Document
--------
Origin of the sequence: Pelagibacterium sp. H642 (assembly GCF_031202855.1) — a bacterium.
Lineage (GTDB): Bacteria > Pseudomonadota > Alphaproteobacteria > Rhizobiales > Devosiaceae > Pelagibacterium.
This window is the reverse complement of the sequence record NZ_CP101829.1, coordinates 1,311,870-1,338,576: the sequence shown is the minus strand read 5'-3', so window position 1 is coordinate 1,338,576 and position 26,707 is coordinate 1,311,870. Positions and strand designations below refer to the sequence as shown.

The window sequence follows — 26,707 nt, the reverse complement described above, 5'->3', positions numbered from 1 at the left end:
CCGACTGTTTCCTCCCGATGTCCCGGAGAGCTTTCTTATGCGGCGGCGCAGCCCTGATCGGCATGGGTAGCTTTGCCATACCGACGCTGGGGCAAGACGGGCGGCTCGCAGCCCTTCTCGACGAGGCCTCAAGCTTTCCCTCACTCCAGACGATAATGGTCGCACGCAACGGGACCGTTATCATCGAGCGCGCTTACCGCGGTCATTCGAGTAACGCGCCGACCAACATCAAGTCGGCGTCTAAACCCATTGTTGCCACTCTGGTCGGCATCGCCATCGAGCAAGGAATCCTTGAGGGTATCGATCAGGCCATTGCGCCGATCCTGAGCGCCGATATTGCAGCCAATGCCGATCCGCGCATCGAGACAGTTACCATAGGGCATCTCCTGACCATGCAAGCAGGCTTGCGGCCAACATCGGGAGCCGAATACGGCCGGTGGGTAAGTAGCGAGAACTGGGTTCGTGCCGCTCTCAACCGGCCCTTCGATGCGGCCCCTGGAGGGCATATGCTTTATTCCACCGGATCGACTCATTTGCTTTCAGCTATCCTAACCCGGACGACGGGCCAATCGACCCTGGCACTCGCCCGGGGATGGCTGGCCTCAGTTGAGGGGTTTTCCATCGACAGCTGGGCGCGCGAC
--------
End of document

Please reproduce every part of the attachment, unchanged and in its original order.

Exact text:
Origin of the sequence: Pelagibacterium sp. H642 (assembly GCF_031202855.1) — a bacterium.
Lineage (GTDB): Bacteria > Pseudomonadota > Alphaproteobacteria > Rhizobiales > Devosiaceae > Pelagibacterium.
This window is the reverse complement of the sequence record NZ_CP101829.1, coordinates 1,311,870-1,338,576: the sequence shown is the minus strand read 5'-3', so window position 1 is coordinate 1,338,576 and position 26,707 is coordinate 1,311,870. Positions and strand designations below refer to the sequence as shown.

The window sequence follows — 26,707 nt, the reverse complement described above, 5'->3', positions numbered from 1 at the left end:
CCGACTGTTTCCTCCCGATGTCCCGGAGAGCTTTCTTATGCGGCGGCGCAGCCCTGATCGGCATGGGTAGCTTTGCCATACCGACGCTGGGGCAAGACGGGCGGCTCGCAGCCCTTCTCGACGAGGCCTCAAGCTTTCCCTCACTCCAGACGATAATGGTCGCACGCAACGGGACCGTTATCATCGAGCGCGCTTACCGCGGTCATTCGAGTAACGCGCCGACCAACATCAAGTCGGCGTCTAAACCCATTGTTGCCACTCTGGTCGGCATCGCCATCGAGCAAGGAATCCTTGAGGGTATCGATCAGGCCATTGCGCCGATCCTGAGCGCCGATATTGCAGCCAATGCCGATCCGCGCATCGAGACAGTTACCATAGGGCATCTCCTGACCATGCAAGCAGGCTTGCGGCCAACATCGGGAGCCGAATACGGCCGGTGGGTAAGTAGCGAGAACTGGGTTCGTGCCGCTCTCAACCGGCCCTTCGATGCGGCCCCTGGAGGGCATATGCTTTATTCCACCGGATCGACTCATTTGCTTTCAGCTATCCTAACCCGGACGACGGGCCAATCGACCCTGGCACTCGCCCGGGGATGGCTGGCCTCAGTTGAGGGGTTTTCCATCGACAGCTGGGCGCGCGAC